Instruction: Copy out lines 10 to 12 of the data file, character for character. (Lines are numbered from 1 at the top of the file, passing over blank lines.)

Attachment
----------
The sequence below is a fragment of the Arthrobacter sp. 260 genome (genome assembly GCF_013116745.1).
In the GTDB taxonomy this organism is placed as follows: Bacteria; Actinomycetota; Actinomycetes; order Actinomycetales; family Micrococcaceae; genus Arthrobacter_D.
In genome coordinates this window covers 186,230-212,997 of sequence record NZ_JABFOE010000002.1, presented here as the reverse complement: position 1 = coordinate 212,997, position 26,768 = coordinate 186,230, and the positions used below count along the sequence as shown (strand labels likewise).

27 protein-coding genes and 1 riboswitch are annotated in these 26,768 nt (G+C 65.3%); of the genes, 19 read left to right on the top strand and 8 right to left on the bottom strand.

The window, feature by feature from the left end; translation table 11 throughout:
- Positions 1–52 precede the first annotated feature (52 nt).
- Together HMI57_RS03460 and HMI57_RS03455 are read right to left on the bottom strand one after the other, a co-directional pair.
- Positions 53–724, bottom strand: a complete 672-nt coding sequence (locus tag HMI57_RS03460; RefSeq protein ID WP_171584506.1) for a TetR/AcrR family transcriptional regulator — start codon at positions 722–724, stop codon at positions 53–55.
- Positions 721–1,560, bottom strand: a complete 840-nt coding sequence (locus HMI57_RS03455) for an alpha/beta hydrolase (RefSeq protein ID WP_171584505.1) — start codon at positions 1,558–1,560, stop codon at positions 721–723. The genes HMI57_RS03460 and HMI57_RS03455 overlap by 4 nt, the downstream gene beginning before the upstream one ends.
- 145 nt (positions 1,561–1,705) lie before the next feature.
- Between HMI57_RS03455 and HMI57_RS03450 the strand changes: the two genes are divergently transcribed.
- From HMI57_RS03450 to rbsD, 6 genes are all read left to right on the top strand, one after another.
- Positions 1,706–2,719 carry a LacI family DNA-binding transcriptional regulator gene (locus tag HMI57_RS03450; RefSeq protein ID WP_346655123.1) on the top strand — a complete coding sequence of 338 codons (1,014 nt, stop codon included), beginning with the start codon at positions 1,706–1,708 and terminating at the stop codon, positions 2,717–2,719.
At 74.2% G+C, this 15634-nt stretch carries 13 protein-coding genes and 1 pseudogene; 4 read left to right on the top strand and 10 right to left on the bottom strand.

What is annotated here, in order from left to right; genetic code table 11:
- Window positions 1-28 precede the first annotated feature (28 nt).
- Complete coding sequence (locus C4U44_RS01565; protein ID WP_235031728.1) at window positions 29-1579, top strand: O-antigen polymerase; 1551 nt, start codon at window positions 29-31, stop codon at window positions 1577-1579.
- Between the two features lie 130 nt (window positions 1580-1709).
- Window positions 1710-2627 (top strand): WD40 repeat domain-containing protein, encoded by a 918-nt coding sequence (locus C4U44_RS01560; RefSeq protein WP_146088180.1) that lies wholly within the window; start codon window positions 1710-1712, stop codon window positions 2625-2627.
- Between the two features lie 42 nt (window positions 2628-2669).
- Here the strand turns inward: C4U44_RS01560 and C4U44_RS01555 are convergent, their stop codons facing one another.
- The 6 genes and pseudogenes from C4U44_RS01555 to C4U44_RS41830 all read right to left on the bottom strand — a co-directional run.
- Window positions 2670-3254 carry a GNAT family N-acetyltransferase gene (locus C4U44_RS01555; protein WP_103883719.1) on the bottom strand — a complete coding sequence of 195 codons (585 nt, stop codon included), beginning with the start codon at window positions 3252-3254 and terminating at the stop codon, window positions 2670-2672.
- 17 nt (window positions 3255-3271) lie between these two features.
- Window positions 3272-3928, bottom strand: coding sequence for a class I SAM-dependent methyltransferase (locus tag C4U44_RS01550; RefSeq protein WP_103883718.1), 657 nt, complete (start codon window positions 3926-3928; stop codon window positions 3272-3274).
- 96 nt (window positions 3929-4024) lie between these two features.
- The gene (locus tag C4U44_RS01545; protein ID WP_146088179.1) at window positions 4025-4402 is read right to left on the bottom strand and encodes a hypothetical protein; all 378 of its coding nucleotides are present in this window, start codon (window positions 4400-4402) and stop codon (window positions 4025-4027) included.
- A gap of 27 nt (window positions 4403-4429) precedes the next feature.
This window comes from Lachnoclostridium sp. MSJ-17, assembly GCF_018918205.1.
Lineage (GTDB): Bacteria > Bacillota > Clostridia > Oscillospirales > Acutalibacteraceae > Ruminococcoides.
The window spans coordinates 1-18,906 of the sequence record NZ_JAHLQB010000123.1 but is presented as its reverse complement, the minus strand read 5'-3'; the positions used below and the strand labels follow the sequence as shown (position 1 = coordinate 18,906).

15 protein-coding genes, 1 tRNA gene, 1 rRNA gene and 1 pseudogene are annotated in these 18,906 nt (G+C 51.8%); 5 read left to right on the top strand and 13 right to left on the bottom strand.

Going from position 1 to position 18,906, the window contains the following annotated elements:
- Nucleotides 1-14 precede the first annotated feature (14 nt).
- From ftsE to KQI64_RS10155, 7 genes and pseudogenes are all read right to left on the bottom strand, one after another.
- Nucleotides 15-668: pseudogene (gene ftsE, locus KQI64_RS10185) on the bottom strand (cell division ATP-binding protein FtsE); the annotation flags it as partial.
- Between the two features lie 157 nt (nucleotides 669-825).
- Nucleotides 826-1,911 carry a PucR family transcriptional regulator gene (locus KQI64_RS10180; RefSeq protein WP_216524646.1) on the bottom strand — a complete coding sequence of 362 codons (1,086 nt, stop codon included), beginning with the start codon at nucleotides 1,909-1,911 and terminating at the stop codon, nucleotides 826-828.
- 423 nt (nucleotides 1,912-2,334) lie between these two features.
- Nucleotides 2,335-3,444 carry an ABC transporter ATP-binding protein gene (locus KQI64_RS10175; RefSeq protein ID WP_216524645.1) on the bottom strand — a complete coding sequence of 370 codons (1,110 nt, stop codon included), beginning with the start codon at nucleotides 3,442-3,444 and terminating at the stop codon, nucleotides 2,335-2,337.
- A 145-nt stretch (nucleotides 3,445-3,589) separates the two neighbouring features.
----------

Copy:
- 145 nt (positions 1,561–1,705) lie before the next feature.
- Between HMI57_RS03455 and HMI57_RS03450 the strand changes: the two genes are divergently transcribed.
- From HMI57_RS03450 to rbsD, 6 genes are all read left to right on the top strand, one after another.